Monday, May 16, 2011

Todays reason to love dogs

Dedicated to 'Blue'....the faithful mutt at COP Gator, Baghdad. I hope he's safe and happy, but the odds are against him.
Dogs have been used as implements of combat for centuries. But their presence on the battlefield still seems to captivate and even mystify many of us. Why? While they serve important and unique functions on the battlefield, many of us seem to have not just personified dogs, but ‘super personified' them. We establish bonds with dogs, it seems, far faster than we do with other humans. ‘Rex' and ‘Rover' are easily adopted into the family -- and if that family consists of non dog lovers, Rex and Rover typically flip their sentiments 180 degrees post haste. And dogs remain ‘family members' even after peeing all over the $5,000 imported rug. Cousin Chester got banished forever from the family for snaking out on a loan for a couple hundred bucks to dad. They're sweet, intelligent (mostly, and ‘dumbness' in dogs is far more endearing than it is a hindrance), insightful, and most importantly, tuned in to our moods. Aren't they above war? What if Ostrich had the same olfactory prowess as dogs, and we saw images of giant birds loping along dusty, rutted dirt roads alongside squads of Marines, pecking in the air in the direction of IEDs they just sniffed? We'd probably laugh, but we wouldn't get on the edges of our seats, worrying about them setting off those IEDs, like so many of us do when we see images dogs on those dusty, rutted dirt roads -- and like we do when we see images troops on those dusty, rutted dirt roads.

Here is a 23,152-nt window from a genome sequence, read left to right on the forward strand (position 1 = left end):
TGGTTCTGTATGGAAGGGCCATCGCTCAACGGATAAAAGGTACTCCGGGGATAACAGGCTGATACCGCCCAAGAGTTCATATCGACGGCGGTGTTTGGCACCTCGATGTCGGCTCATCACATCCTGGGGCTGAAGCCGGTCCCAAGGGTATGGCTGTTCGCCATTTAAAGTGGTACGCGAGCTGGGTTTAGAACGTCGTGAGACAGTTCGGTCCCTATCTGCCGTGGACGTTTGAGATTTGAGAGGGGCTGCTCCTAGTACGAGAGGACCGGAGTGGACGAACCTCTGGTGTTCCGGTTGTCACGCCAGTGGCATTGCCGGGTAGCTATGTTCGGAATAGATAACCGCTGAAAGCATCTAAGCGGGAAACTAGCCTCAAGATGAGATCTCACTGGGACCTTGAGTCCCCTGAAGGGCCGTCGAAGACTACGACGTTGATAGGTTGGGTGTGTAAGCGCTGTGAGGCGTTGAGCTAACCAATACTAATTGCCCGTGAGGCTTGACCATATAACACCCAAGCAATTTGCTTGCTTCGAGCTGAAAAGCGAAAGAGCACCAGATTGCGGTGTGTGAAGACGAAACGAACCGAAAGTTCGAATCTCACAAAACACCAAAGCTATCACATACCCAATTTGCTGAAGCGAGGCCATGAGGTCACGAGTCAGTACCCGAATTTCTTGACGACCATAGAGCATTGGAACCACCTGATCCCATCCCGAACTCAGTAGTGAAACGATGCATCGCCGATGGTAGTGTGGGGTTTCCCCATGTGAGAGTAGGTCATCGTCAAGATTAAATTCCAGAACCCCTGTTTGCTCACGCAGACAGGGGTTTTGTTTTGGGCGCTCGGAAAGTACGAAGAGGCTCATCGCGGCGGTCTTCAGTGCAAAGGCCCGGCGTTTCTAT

But not all dogs in war are ‘tools' used by the human combatants of that war. Most, in fact, are just there when war happens. Many actually get adopted by the combatants themselves, and not to perform a function like Henryetta did for Special Forces and then Marines of Camp Blessing against opposing combatants, but for something that commanders, at least officially, frown upon as a ‘hygiene issue:' they become pets. Like Hamchuck and Henryetta, these dogs walk into a base, but there they often stay -- or I should say, are kept -- bringing a warm semblance of home to the austerity of deployed life.
Tom Ricks - Foreign Policy

No comments:

Post a Comment

Note: Only a member of this blog may post a comment.